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Cybernated Art

Cybernated Art for a Cybernated World

 From Cybernated Art - Nam June Paik (pg.227)

by Victor Quadros and Max Fruitman

        Through his experimental avant-garde work with televisions, Nam June Paik is considered a pioneer in the new media field of video art. Since its inception, video art has sought out to be cybernetic and interactive while simultaneously creating new forms of history. Cybernetics may be defined as the exploration of controlled processes in mechanical, electrical and biological systems. Using the cathode-ray tube as a canvas, Paik has positioned himself as a leader in interactive performances associated with new media video.  Paik’s work, like most video art, seeks to “reveal our culture as much as it reveals the nature of video art” (227). His piece Cybernated Art, serves as a manifesto, providing a cybernetic/Buddhist context for his work as a whole.

        The piece itself consists of five clauses expressing Paik’s view of what constructs cybernetic art. Paik suggests that art is a crucial aspect of life itself, cybernetic or not. Being exposed to cybernetic art may cure frustrations caused by cybernetics in your life. In other words, a person needs to build up a resistance through exposure to tolerate higher forms of cybernated art. Paik references McLuhan’s “Media is the message” to signify that the medium of the technology used in cybernated art is just as important as the message being transmitted. Cybernated art is a transdisciplinary art, crossing multiple platforms to evoke its meaning. Paik ends his manifesto by claiming that cybernated art is a weapon in itself (reference televisions role in WWII) that allows for a disruption in power.

        In relation to McLuhan’s first law, video art, through the use of videotape and television, enhances the ways in which the observer interacts with technology in order to question dominant ideologies of society. Likewise, video art encourages the discovery of something already present, but undefined and unexplored. Video art depicts McLuhan’s third law also because it appropriates the use of a medium. Television is used as a weapon to alter society, or “enabling the weak to win over the strong,” serving as a revision of its initial use as a commercial form of mass entertainment (229).

(Written by Victor Quadros)

        Nam June Paik's "Cybernated Art" (1966) is a manifesto declaring the principles of cybernated, or computer-controlled, art. Well known as the very first video artist, Paik is very concerned with the nature of novel, interactive, and timely media. To read this manifesto is not to understand it, however. This passage might be very cryptic, even hopelessly confounding, to a reader that does not have an understanding of cybernated art, "shock and catharsis", Marshall McLuhan, or the technology of the cathode-ray tube. As such, this paper will interpret first, and analyze second.

        Paik begins by stating that computer-controlled art is very important. However, art for a computer-controlled life is even more important. He continues to point out that art for this computer-controlled life need not be computer controlled itself.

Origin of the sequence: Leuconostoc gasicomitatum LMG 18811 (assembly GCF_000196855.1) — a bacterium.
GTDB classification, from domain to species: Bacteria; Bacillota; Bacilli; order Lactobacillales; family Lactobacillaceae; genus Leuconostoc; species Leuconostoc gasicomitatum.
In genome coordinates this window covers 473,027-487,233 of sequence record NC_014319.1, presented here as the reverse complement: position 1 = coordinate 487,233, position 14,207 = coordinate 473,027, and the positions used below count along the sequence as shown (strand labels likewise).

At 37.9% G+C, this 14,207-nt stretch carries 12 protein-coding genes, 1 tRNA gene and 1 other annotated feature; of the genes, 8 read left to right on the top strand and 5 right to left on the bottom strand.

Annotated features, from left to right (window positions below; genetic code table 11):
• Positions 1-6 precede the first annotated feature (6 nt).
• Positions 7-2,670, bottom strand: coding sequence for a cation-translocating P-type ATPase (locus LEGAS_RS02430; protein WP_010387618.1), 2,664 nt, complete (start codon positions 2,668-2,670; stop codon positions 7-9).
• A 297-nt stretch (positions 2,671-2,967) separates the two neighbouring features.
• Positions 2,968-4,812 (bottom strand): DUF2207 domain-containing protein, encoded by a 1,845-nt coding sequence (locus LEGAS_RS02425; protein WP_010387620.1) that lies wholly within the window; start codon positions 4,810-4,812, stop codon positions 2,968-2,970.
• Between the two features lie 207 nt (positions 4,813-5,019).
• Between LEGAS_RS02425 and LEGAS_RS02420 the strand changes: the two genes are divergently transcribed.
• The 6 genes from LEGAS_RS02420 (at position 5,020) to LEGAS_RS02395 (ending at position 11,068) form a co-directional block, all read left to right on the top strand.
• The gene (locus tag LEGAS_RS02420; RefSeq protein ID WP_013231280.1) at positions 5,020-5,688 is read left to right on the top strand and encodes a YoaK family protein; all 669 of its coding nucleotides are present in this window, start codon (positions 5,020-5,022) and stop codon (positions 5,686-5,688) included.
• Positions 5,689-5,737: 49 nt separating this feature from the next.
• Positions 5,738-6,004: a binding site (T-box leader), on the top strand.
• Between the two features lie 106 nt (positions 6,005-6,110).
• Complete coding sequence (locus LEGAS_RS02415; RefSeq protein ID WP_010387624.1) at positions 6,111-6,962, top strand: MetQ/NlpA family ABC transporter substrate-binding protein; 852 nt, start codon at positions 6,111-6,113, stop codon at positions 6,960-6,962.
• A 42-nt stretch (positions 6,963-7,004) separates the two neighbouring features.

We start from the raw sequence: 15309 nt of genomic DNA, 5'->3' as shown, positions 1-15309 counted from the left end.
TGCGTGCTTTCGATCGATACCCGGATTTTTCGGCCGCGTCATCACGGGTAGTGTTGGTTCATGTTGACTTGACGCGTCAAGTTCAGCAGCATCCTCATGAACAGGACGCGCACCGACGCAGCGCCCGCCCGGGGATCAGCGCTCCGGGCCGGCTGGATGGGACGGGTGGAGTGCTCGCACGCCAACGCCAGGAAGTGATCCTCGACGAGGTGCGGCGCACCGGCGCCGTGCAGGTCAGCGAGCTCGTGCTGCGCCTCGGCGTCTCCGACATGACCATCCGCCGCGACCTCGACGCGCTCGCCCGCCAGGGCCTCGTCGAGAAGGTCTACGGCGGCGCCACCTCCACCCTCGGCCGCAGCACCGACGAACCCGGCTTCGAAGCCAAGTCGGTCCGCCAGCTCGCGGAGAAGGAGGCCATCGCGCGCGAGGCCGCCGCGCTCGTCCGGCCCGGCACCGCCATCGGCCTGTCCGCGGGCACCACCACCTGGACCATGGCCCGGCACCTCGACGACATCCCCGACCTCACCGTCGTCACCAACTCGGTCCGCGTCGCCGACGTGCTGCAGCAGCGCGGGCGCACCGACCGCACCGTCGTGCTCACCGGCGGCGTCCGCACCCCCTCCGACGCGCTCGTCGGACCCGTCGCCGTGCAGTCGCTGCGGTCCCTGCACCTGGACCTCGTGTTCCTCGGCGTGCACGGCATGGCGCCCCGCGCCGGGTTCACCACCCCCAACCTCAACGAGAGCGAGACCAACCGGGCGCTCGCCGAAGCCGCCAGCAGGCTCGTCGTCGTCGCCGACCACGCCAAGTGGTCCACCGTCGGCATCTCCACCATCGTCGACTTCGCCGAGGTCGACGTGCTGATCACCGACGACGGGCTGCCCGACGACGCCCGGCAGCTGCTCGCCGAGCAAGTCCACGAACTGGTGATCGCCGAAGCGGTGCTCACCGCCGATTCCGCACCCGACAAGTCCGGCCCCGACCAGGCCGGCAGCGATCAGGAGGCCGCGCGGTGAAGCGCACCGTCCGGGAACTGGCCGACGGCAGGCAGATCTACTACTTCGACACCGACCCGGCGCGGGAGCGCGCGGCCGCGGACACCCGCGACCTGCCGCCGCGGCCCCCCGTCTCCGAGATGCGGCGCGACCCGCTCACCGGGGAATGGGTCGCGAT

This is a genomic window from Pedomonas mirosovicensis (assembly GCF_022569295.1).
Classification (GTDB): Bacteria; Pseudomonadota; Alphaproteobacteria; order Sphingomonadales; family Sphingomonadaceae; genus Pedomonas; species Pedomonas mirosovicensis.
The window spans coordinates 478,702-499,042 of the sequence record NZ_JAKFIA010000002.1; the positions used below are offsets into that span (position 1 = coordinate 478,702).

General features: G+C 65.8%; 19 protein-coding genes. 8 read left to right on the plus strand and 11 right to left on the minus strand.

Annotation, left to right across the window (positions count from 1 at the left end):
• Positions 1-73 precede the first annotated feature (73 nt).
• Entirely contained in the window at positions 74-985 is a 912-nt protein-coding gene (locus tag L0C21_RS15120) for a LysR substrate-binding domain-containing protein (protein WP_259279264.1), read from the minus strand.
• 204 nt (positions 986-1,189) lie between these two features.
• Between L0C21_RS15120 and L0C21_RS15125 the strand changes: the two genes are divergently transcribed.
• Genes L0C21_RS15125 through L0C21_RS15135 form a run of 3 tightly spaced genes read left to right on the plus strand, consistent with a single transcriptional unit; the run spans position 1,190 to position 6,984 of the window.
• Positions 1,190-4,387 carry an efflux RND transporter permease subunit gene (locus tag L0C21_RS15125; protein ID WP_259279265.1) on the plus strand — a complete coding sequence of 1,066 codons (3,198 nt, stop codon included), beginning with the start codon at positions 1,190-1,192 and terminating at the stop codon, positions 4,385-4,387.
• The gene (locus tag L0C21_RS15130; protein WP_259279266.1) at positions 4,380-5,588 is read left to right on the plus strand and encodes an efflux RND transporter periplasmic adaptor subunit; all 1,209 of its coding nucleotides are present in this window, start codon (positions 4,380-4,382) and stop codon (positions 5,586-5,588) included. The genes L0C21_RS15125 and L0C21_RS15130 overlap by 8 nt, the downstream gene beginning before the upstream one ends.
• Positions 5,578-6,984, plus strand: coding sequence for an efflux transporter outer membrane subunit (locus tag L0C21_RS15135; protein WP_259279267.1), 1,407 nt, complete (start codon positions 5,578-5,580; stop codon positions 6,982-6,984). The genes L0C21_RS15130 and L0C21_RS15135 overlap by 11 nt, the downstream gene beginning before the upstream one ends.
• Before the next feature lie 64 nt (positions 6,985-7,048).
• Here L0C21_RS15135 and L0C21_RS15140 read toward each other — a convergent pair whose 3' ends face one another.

Paik elaborates on this idea by suggesting that in the context of a computer-driven society, effective art should in fact include an equally computer-driven shock and catharsis, or realization, derived from the art. 

        Paik then goes on to relate the ideas of Marshall McLuhan to his own. He points out that McLuhan's famous phrase "Media is message" was not entirely original, that this idea of medium being just as important as message goes back even further in technological history. 

        Then comes Paik's most concise statement as to what exactly cybernated art should be. He posits that cybernated art is the exploitation of boundary regions between various sciences. To paraphrase, cybernated art occurs when the most timely technology, across multiple fields, is utilized to create a work of art.

        Finally, Paik ends his manifesto by relating his experiences with cybernated art to his experiences with Buddhism. He claims that life itself is dominated by the idea that the strong prevail over the weak. For the first time in history, Paik claims, this was reversed when the cathode-ray tube was invented in the 1920's. This change is representative of the Buddhist "Third way", and clearly a main source of inspiration for the world's first video artist. 

        In Laws of Media (1988), Marshall McLuhan asserted his ideas about a tetrad of media effects. These effects, Enhancement, Obsolescence, Retrieval, and Reversal, are the starting point for an examination of the effects a medium has on society at large. In the analysis of any medium, these four effects are meant to exist together. In relation to cybernated art and Nam June Paik's manifesto regarding cybernated art, Enhancement is undoubtedly the most applicable and important effect. 

        Cybernated art enhances the modern, computer-driven world. That is, cybernated art utilizes the most modern technologies and ideas and utilizes these media to evoke a release of emotion and realization from individuals who share this cybernated world. One can argue that this catharsis is the goal of art itself.

        This catharsis in the individual experiencing the cybernated art is the precise goal of Nam June Paik in his works. He was the first person to take advantage of early video technology to realize this broad and fantastic goal, and that is why he will live forever, known as the world's first video artist. 

(Written by Max Fruitman)